Peter Roussos, M.A., MFT, CST
Couple, Individual and Family Psychotherapy Services
AASECT Certified Sex Therapist
(CA Lic MFC 34711)
Address: 1125 Camino Del Mar, Suite F, Del Mar, CA 92014
Tel: (858) 755-2505
Fax: (858) 755-1621
Email Peter Here
My experience in working with couples who come to therapy because of sexual difficulties is that unsatisfying sex or a lack of sex is consistently preceded by, and perpetuated by a pronounced, often profound, sense of emotional disconnection between the partners. These couples often talk about a “lack of intimacy” between them.
There are many stereotypical ideas about what “intimacy” is. Many people believe that intimacy is primarily about sex. Others believe that intimacy should always be comfortable and pleasant. Many view intimacy as something that women are capable of and men are destined to struggle with. All of these views of intimacy overlook the core dynamic of what it means to function intimately, which is the gaining of knowledge about oneself and one’s partner while being emotionally engaged and connected.
Mature intimacy is a process of self-definition and self-revelation to others. It is about knowing and understanding ourselves, and having a willingness to show who we really are to our partners. Intimacy requires a willingness to “see” and understand our partner for who he/she really is. With the requisite honesty, intimacy will often be uncomfortable, but will always be deeply meaningful, because it is fundamentally about emotional connection.
The level of intimacy between a couple is determined by each partners’ ability to tolerate the discomfort that often comes with being emotionally close to someone. Intimacy often means saying things that your partner may not want to hear, or your hearing things from your partner that make you uncomfortable. It is the couple’s ability to stay engaged and connected during such discomfort that allows them to work through issues that challenge closeness.
In sex, expressing our wants can be very uncomfortable especially if we think our partner is going to react unfavorably. People who are anxious about tension or disagreement will often not express their sexual feelings thus sacrificing aspects of their sexuality in the process. Boredom and disconnection can quickly follow.
I have often had the experience in my work with couples where one partner accuses the other “of not being interested in sex”. As I explore the issue further the partners who are supposedly not interested in sex, often report that they masturbateregularly, and that they are interested in sex and fantasize about sex. The “high desire” partner is typically surprised by this news and is faced with the uncomfortable realization that they have been wrong in their thinking that their partner is not interested in sex. The truth is that the supposedly “low desire” partner is interested in sex, but they have, for a variety of reasons, lost desire for the partner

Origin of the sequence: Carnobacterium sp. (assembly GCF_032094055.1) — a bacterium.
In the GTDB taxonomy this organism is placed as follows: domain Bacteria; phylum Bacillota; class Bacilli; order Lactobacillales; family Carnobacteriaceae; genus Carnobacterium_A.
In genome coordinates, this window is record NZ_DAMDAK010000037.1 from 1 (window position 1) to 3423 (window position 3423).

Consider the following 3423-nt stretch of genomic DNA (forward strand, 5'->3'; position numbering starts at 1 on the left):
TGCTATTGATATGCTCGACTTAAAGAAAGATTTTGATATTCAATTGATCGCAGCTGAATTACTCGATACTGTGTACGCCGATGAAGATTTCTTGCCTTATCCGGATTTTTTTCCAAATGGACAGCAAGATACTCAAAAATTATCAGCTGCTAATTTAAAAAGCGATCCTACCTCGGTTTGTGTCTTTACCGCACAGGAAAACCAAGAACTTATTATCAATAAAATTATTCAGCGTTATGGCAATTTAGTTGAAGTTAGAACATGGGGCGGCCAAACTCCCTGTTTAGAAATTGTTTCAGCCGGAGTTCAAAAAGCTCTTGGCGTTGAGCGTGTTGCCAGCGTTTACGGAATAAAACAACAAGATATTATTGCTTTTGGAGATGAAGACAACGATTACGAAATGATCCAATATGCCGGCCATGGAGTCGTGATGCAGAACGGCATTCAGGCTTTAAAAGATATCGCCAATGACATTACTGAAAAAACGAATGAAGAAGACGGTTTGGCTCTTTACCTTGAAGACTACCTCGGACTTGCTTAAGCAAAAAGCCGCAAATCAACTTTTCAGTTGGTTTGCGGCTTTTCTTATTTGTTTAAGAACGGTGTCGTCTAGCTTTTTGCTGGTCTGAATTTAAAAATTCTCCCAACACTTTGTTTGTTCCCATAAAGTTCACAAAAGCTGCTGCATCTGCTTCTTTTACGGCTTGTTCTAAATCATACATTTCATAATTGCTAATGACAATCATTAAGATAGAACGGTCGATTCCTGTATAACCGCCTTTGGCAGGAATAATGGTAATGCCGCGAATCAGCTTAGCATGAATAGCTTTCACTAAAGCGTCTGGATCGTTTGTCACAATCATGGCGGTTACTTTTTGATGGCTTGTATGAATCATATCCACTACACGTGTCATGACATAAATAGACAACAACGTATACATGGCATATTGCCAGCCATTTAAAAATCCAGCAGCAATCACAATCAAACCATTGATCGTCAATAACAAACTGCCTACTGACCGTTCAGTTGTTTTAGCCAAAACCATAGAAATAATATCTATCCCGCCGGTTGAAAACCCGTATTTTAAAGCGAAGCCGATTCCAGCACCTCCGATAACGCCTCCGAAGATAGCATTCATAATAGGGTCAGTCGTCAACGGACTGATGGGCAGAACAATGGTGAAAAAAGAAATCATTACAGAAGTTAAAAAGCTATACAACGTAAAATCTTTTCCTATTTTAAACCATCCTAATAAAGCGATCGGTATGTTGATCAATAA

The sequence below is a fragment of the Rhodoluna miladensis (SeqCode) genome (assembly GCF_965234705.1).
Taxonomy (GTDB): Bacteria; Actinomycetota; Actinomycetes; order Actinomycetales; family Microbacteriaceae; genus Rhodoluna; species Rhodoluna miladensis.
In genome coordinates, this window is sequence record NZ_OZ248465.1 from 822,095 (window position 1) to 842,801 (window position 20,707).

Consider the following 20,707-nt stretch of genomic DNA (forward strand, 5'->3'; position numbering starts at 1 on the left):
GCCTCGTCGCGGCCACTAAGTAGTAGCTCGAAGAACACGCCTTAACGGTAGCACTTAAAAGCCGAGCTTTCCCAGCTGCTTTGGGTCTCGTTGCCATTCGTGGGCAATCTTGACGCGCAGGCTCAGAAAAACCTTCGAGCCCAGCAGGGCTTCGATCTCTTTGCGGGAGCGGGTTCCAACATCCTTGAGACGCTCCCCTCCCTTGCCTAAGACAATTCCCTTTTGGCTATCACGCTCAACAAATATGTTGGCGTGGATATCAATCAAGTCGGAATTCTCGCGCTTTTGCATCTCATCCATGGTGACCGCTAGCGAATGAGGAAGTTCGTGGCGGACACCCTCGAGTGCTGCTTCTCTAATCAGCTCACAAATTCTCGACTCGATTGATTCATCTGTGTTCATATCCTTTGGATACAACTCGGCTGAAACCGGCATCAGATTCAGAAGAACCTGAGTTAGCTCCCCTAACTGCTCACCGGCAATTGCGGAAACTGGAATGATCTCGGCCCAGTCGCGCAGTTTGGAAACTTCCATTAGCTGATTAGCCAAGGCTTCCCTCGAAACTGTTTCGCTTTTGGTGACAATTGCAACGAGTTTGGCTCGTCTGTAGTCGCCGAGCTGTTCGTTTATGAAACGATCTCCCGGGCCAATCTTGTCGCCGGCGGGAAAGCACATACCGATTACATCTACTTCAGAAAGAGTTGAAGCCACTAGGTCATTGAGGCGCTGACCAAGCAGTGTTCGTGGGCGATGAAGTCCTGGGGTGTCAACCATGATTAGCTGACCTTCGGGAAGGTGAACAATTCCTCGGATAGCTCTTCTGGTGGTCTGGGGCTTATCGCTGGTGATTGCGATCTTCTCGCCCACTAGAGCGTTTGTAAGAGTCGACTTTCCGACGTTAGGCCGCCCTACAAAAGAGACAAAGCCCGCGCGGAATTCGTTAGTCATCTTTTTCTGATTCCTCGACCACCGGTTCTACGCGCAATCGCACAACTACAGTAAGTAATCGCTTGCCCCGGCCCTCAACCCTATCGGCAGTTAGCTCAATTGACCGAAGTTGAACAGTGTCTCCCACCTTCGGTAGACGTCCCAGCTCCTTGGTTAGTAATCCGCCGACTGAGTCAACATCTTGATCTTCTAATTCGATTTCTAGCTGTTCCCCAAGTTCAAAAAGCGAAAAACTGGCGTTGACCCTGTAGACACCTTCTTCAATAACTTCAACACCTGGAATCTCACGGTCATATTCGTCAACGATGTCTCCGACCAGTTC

Further discussion with these kinds of couples usually reveals patterns of disconnection that often start with limited communication, and overwhelming demands of work, home, and parenting. These couples typically have little time for each other. Often the partners discover that they have lost respect for each other. This is especially common for couples when one partner thinks they have made a good faith effort to address the marital issues only to be stonewalled by the other. Sex suffers greatly under these circumstances, because it is difficult to feel healthy desire for someone you feel you don’t “know” anymore, or someone whom you do not respect. It is difficult to feel desire for someone whom you don’t think understands you or appreciates you.
Many couples lose touch sexually because they don’t make time for each other. Connection needs to happen inside and outside of the bedroom. Desire is sustained by non-sexual behaviors that demonstrate love, consideration, appreciation and respect.
Couples who are willing to openly face, struggle with, and work through sexual challenges are often able to achieve tremendous personal growth and to develop a deeper level of intimacy with each other. By learning how to better manage their anxiety and discomfort, these couples are able to develop a greater desire for intimacy and a greater tolerance for closeness and connection. Their sex lives blossom in the process.
So what does it take to take to sustain passion in a marriage? Passion is part of a relationship in which the partners are able to tolerate healthy, mature intimacy with each other. Passionate sex is driven by honest expression of one’s self, by openness and curiosity about one’s partner, and by mutual respect, and consideration between partners. It is this level of connection that allows couples to sustain passion for each other, and to continually develop their sexual relationship over a lifetime. Couples who have this kind of intimacy tolerance find that while aging may limit what they do sexually, their depth of connection with each other, and their sense of passion for each other, is limitless.
Copyright © 2016 Peter Roussos. All rights reserved